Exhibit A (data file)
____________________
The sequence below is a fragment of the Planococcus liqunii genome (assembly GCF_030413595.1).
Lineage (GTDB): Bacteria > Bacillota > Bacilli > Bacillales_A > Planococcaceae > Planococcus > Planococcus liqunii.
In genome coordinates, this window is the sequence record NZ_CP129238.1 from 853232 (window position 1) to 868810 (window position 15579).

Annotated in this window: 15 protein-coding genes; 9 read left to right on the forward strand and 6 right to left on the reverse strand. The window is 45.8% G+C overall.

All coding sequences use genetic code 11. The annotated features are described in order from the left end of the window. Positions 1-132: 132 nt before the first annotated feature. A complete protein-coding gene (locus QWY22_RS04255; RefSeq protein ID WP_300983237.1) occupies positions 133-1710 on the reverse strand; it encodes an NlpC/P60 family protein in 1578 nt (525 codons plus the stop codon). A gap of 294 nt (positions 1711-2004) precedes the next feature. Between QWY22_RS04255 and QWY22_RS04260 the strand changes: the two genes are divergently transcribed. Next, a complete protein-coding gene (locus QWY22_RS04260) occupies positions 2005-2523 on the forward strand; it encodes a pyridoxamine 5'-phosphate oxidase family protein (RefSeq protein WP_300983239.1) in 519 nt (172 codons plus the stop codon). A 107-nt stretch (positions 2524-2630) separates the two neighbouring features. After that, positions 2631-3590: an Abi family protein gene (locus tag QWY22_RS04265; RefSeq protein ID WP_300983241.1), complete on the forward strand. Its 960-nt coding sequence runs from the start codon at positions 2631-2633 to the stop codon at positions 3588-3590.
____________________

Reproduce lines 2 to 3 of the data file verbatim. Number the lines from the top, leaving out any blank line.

Lineage (GTDB): Bacteria > Bacillota > Bacilli > Bacillales_A > Planococcaceae > Planococcus > Planococcus liqunii.
In genome coordinates, this window is the sequence record NZ_CP129238.1 from 853232 (window position 1) to 868810 (window position 15579).